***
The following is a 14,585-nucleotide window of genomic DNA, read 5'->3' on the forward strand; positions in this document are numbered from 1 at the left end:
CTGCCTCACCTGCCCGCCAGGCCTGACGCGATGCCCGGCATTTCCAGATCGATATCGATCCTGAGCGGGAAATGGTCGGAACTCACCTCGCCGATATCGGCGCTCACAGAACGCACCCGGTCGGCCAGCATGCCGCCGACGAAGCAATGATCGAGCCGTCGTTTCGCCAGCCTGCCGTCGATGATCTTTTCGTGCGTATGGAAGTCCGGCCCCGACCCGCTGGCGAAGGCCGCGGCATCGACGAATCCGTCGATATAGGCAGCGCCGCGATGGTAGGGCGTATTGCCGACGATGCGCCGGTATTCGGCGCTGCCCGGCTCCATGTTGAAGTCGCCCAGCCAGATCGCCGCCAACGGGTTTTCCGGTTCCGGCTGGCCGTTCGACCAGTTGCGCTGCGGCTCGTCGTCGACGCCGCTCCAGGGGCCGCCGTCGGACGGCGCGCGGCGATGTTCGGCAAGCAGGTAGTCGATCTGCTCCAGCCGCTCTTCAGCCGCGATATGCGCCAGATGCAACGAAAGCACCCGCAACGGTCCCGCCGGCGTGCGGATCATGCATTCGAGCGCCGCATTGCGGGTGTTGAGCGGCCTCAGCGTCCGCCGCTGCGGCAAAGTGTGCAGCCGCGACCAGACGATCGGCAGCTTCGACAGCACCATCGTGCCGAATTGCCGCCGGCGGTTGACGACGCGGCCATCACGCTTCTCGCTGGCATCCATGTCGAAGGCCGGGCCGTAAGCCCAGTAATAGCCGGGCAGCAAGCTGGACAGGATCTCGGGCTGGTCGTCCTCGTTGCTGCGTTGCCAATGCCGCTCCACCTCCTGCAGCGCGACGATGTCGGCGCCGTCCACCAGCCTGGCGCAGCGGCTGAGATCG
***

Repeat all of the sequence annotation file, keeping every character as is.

The following is a 14,585-nucleotide window of genomic DNA, read 5'->3' on the forward strand; positions in this document are numbered from 1 at the left end:
CTGCCTCACCTGCCCGCCAGGCCTGACGCGATGCCCGGCATTTCCAGATCGATATCGATCCTGAGCGGGAAATGGTCGGAACTCACCTCGCCGATATCGGCGCTCACAGAACGCACCCGGTCGGCCAGCATGCCGCCGACGAAGCAATGATCGAGCCGTCGTTTCGCCAGCCTGCCGTCGATGATCTTTTCGTGCGTATGGAAGTCCGGCCCCGACCCGCTGGCGAAGGCCGCGGCATCGACGAATCCGTCGATATAGGCAGCGCCGCGATGGTAGGGCGTATTGCCGACGATGCGCCGGTATTCGGCGCTGCCCGGCTCCATGTTGAAGTCGCCCAGCCAGATCGCCGCCAACGGGTTTTCCGGTTCCGGCTGGCCGTTCGACCAGTTGCGCTGCGGCTCGTCGTCGACGCCGCTCCAGGGGCCGCCGTCGGACGGCGCGCGGCGATGTTCGGCAAGCAGGTAGTCGATCTGCTCCAGCCGCTCTTCAGCCGCGATATGCGCCAGATGCAACGAAAGCACCCGCAACGGTCCCGCCGGCGTGCGGATCATGCATTCGAGCGCCGCATTGCGGGTGTTGAGCGGCCTCAGCGTCCGCCGCTGCGGCAAAGTGTGCAGCCGCGACCAGACGATCGGCAGCTTCGACAGCACCATCGTGCCGAATTGCCGCCGGCGGTTGACGACGCGGCCATCACGCTTCTCGCTGGCATCCATGTCGAAGGCCGGGCCGTAAGCCCAGTAATAGCCGGGCAGCAAGCTGGACAGGATCTCGGGCTGGTCGTCCTCGTTGCTGCGTTGCCAATGCCGCTCCACCTCCTGCAGCGCGACGATGTCGGCGCCGTCCACCAGCCTGGCGCAGCGGCTGAGATCG